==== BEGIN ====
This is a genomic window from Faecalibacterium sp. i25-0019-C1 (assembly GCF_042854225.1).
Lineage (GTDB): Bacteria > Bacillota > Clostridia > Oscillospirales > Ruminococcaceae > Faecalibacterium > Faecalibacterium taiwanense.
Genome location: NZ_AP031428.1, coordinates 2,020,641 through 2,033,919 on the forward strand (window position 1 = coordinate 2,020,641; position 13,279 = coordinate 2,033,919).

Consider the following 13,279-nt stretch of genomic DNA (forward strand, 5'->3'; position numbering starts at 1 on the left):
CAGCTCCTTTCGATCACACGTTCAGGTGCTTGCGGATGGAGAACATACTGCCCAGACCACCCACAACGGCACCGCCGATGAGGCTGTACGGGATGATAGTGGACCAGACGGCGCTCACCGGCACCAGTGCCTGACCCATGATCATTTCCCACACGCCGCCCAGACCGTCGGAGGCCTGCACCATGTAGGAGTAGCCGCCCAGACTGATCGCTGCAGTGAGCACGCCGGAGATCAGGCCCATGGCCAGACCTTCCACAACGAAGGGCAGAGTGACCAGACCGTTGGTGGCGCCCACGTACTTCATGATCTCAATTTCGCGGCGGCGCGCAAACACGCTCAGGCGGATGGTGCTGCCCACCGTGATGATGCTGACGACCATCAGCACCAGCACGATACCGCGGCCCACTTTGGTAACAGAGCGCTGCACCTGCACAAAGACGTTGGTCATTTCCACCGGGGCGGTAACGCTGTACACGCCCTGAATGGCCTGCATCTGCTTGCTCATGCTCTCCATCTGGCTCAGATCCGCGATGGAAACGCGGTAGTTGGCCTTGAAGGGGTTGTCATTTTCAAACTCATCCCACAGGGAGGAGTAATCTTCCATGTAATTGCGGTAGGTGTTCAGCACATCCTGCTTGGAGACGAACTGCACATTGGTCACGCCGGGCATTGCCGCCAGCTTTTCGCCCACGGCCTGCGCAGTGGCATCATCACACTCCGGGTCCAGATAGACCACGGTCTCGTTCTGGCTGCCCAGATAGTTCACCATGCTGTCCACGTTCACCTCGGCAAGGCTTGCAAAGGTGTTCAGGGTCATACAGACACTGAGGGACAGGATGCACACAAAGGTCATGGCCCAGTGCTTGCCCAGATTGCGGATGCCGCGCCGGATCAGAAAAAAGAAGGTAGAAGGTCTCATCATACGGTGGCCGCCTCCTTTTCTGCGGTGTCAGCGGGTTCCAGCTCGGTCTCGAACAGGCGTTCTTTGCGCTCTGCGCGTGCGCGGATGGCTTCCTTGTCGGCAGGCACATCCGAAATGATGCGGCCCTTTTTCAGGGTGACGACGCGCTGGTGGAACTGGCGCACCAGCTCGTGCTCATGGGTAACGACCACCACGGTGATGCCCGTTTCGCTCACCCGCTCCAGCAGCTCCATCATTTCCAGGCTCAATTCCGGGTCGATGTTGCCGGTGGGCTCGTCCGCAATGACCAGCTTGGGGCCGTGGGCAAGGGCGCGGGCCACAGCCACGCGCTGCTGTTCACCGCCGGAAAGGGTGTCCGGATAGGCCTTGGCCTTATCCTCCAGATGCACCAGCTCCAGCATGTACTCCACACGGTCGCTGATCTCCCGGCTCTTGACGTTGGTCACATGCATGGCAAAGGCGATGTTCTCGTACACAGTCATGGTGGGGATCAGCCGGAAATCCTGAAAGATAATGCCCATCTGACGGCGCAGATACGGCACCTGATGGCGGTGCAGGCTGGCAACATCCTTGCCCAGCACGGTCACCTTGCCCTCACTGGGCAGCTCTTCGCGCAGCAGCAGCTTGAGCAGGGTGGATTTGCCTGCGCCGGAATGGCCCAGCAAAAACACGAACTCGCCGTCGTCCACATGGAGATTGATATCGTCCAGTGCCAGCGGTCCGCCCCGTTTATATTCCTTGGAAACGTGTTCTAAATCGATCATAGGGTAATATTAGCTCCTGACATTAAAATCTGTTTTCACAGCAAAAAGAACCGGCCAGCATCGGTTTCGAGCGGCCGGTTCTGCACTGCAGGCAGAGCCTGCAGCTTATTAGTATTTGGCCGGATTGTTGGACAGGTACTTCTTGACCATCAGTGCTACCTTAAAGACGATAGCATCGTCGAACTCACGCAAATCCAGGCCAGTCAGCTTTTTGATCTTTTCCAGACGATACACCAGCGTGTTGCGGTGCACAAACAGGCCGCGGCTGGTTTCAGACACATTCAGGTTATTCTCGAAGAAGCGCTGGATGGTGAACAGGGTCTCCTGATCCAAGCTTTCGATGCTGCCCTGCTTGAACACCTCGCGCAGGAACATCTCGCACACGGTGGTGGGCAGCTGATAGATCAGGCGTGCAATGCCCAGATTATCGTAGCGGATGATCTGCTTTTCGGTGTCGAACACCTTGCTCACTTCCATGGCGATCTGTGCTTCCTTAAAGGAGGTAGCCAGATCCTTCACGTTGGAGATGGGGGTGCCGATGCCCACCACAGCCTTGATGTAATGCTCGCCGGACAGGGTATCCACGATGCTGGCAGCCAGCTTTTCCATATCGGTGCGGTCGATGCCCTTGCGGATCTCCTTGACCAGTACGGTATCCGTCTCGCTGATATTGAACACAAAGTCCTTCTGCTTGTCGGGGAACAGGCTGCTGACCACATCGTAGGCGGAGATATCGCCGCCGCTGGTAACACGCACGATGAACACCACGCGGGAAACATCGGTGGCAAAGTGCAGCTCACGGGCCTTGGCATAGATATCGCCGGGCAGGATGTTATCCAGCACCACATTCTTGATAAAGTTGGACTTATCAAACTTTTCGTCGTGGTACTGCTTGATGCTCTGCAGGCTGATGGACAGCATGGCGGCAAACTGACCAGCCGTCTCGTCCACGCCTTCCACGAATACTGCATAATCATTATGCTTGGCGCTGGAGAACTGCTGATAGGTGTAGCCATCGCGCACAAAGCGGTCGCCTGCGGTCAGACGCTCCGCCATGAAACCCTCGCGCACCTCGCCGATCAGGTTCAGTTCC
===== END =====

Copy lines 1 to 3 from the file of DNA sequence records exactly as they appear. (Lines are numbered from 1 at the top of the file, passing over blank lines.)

This is a genomic window from Faecalibacterium sp. i25-0019-C1 (assembly GCF_042854225.1).
Lineage (GTDB): Bacteria > Bacillota > Clostridia > Oscillospirales > Ruminococcaceae > Faecalibacterium > Faecalibacterium taiwanense.
Genome location: NZ_AP031428.1, coordinates 2,020,641 through 2,033,919 on the forward strand (window position 1 = coordinate 2,020,641; position 13,279 = coordinate 2,033,919).